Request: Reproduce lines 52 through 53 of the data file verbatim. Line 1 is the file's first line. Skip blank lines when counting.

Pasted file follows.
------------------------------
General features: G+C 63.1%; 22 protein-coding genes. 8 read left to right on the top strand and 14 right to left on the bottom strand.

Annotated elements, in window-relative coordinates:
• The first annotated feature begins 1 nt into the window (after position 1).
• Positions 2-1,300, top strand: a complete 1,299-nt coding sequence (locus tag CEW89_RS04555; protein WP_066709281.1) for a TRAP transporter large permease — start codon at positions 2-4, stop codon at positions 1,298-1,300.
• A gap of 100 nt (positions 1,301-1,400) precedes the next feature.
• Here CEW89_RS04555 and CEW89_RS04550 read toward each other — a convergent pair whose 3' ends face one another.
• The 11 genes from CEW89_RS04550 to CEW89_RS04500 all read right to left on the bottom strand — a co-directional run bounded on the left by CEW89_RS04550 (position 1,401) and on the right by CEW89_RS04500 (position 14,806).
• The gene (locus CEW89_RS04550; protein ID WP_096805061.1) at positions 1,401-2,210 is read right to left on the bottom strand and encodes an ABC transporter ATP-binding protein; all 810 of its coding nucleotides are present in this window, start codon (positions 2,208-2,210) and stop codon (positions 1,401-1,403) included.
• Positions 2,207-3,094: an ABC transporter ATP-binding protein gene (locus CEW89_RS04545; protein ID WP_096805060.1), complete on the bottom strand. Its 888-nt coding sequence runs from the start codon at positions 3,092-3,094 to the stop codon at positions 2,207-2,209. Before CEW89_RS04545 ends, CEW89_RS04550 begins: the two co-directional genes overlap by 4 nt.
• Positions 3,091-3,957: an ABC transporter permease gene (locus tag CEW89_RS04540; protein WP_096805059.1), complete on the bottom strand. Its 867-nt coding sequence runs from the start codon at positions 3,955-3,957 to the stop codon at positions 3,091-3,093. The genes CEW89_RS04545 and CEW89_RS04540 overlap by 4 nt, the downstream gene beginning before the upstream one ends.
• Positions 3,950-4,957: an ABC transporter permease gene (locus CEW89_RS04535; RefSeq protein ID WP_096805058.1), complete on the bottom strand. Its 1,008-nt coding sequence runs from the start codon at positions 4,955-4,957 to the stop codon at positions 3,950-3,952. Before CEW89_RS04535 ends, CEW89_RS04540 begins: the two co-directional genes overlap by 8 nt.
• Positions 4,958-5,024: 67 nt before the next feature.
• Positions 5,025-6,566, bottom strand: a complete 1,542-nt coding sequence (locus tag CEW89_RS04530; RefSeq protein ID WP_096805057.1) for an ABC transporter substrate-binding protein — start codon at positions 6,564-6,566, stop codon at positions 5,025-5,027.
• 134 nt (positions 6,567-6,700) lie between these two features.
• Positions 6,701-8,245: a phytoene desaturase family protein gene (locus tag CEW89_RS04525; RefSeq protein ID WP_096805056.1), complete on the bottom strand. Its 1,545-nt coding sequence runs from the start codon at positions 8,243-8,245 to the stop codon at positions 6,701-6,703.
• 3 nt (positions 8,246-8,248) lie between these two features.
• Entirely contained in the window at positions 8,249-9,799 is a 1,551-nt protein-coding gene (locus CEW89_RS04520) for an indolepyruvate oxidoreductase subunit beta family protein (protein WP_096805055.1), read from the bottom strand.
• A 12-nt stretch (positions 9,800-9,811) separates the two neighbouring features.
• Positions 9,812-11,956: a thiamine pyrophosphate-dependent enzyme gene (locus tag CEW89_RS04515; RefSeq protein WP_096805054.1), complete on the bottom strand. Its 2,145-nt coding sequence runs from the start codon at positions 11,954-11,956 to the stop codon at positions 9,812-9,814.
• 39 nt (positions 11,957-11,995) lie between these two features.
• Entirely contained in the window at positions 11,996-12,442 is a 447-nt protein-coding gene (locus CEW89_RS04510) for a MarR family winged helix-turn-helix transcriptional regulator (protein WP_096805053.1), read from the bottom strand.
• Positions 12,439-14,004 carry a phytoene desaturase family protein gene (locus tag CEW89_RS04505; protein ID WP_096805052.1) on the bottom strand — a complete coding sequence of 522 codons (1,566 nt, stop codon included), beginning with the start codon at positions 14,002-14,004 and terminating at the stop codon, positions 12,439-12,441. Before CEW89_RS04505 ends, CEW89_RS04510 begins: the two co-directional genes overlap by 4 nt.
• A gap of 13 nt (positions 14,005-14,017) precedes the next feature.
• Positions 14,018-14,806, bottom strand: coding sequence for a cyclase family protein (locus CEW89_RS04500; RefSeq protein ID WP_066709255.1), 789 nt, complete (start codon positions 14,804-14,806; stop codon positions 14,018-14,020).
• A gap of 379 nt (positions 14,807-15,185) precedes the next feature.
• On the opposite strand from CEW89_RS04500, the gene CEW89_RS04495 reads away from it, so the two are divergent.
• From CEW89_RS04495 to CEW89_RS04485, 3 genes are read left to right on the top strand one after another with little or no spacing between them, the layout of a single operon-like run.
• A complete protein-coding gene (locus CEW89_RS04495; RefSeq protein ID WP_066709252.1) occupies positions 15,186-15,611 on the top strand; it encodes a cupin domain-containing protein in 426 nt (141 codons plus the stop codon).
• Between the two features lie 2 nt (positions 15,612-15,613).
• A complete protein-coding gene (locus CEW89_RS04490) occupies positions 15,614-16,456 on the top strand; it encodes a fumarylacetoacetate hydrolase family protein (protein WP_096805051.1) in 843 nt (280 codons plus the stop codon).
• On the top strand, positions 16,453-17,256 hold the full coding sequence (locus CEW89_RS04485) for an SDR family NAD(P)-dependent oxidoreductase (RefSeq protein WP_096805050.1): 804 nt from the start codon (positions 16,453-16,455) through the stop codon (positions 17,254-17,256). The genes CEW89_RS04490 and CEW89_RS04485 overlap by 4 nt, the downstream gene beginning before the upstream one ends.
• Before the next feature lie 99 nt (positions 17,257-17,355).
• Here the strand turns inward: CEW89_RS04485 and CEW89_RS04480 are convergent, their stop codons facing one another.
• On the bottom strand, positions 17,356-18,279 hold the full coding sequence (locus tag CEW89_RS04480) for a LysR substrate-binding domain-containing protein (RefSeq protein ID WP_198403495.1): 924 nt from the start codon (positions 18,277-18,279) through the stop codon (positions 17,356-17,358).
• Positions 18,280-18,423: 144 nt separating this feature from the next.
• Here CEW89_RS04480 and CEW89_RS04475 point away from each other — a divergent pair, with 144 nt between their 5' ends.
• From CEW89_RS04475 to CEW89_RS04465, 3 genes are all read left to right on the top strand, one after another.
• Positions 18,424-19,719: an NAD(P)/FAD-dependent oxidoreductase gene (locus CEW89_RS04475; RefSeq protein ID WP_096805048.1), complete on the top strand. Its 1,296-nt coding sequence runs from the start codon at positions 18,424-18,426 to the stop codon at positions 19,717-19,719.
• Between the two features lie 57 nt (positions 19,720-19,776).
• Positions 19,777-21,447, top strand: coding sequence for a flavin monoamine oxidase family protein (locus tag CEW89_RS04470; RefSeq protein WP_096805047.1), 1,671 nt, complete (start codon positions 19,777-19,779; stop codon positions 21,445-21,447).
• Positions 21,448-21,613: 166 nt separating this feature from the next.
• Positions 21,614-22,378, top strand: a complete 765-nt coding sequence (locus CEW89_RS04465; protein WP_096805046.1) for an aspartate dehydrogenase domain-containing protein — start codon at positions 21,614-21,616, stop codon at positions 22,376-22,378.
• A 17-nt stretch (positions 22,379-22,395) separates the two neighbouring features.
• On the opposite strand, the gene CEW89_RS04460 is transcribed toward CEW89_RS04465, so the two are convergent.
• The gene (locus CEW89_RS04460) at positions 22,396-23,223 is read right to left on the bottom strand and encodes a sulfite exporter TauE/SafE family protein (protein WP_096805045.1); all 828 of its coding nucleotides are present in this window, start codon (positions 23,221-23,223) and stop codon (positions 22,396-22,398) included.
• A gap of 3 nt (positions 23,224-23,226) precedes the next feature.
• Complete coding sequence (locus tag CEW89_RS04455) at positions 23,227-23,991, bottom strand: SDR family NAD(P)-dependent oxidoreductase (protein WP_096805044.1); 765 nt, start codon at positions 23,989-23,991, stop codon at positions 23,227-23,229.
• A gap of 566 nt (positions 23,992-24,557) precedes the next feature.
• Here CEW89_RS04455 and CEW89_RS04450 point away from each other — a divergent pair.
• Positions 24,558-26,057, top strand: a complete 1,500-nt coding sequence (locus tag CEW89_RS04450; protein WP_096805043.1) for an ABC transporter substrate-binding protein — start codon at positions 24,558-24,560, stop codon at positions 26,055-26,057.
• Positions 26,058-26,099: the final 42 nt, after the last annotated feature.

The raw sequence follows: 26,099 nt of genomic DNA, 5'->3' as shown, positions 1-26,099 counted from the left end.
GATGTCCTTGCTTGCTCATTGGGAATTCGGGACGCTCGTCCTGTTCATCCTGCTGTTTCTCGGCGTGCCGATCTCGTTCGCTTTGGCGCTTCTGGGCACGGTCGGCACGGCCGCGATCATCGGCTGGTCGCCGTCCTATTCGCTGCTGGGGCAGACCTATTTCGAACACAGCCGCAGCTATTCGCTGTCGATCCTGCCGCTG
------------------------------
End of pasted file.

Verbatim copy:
The raw sequence follows: 26,099 nt of genomic DNA, 5'->3' as shown, positions 1-26,099 counted from the left end.
GATGTCCTTGCTTGCTCATTGGGAATTCGGGACGCTCGTCCTGTTCATCCTGCTGTTTCTCGGCGTGCCGATCTCGTTCGCTTTGGCGCTTCTGGGCACGGTCGGCACGGCCGCGATCATCGGCTGGTCGCCGTCCTATTCGCTGCTGGGGCAGACCTATTTCGAACACAGCCGCAGCTATTCGCTGTCGATCCTGCCGCTG